Hello, where have I been?


Bless me Father, for I have sinned, it has been 4 months since my last post….Ok, if you weren’t raised Catholic, you probably won’t recognize that reference to Confession (and, if you were, please don’t think I’m being blasphemous, I’m just attempting to be clever).  I haven’t posted in a long time – 4 months to be exact – and it started me wondering – where the heck have I been?  I’ve been right here, I just haven’t been “write” here, if that makes any sense.  Was it writer’s block, lack of inspiration, lack of time?  Did my creativity take a little vacation – or worse – did my creativity take a permanent vacation??  Whatever it was, I think it’s about time to find my voice again.  I’ve been thinking of possible posts and topics to tackle, including ones that are not my typical cancer and lupus related blurbs.  I’m turning 50(!!!!) this year, have 2 awesome daughters, an amazing partner of 21 years, 2 cats and my outrageous 85 year old mother and her attached at the hip rescue dog living with us, so I think I’ll be able to find more than a few things to write about. Therefore, let this be my first little baby step back into the world of witty banter and blogging, with more to come soon.  Hello, creativity, vacation time’s over, let’s get back to work.



Did I say 30 posts in 30 days?


So, earlier this month I set a goal for myself – to write and post something every day for 30 days.  I called it my 30 in 30 series.  I was trying to become a more disciplined writer and also to stimulate my creativity. Well, it has ended up being my 13 in 13 series instead – but, I’m ok with that.  One of the hardest things that I’ve had to learn – and have to admit, I’m still learning – is how to take it easy on myself.  I was working really hard to reach my goal of 30 in 30, and was proud of my progress.  But, the other night, I was exhausted and just staring at my computer screen, drawing a blank.  I did not feel creative or inspired, just pressured.  I felt pressure to publish my 14th post in 14 days.  And, where was that pressure coming from?  From me.  Usually, in these circumstances, I push myself, even though I don’t feel up to it, and am really hard on myself if I fall short of my expectations.  This happens a lot, especially when I’m not feeling well – which is quite often.  Having a chronic illness – Lupus – takes a lot out of me, and I often feel guilty when I can’t do as much as I want to or feel I ought to.  I feel guilty when I’m too tired to go to a birthday party with my kids on the weekend or too exhausted to help around the house.  It pains me when I’m lying down after a long day, and my daughter says, “you’re always tired, Mom.”   I’m so tired of being tired and of feeling bad about feeing bad. So, I’m working on learning to give myself a break. I need breaks – and naps. Lots and lots of naps.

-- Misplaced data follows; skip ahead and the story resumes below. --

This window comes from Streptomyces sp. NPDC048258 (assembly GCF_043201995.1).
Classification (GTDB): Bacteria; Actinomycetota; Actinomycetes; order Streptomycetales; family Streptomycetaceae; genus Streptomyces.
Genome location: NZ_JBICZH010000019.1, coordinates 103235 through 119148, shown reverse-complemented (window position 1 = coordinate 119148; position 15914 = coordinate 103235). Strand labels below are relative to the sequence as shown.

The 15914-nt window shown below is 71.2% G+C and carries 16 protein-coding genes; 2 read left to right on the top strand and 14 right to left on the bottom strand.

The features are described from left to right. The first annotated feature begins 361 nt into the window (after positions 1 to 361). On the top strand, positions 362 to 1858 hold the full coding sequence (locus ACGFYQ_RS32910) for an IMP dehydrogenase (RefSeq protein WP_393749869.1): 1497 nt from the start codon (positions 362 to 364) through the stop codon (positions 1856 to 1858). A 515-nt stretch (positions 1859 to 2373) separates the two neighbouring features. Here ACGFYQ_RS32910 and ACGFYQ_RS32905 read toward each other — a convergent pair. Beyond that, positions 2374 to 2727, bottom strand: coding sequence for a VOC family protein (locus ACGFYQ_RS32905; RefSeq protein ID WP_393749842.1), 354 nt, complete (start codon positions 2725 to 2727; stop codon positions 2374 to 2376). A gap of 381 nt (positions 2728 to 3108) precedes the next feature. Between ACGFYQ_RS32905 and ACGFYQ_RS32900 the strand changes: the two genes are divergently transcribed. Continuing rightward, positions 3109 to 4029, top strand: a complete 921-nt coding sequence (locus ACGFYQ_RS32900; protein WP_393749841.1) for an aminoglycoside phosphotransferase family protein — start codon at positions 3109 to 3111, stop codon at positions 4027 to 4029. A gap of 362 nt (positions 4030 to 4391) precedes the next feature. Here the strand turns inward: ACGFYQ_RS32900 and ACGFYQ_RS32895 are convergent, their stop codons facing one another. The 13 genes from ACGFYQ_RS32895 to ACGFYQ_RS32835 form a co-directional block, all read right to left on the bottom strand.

Too pooped to post (#7 in my 30 in 30 series)

tired babyToday marks my 7th post in as many days.  It feels good to be meeting my creative goal of writing and posting daily.  The hardest part hasn’t been finding topics to write about, like I thought, but finding the time and energy to post my writing.  I work full-time, and some days, like today, it takes all my energy to get up, get myself and my kids ready, and make it though the day.  Fatigue is one of the most common and most debilitating symptoms of Lupus.  I came home today and went straight to bed, still in my work clothes.  I tried to post before I fell asleep, but was too pooped to post.  I slept for a few hours and only got up because I promised my family I would finish watching a movie with them.  I’m still pretty tired but wanted to make sure I wrote a little something to keep my writing streak going.  I’ll leave you with some info on Lupus and fatigue from the Lupus Foundation’s website:

How can I manage my fatigue?

As many as 80 percent of people with lupus experience fatigue. For some people with lupus, fatigue is their main symptom. Fatigue can be debilitating, even to the point of forcing them to stop working.

It is unclear why extreme fatigue occurs in so many people with lupus, but the following appear to play a role:

  • Disease activity
  • Pain
  • Age
  • Current medications
  • Poor physical and mental health
  • Lack of good social support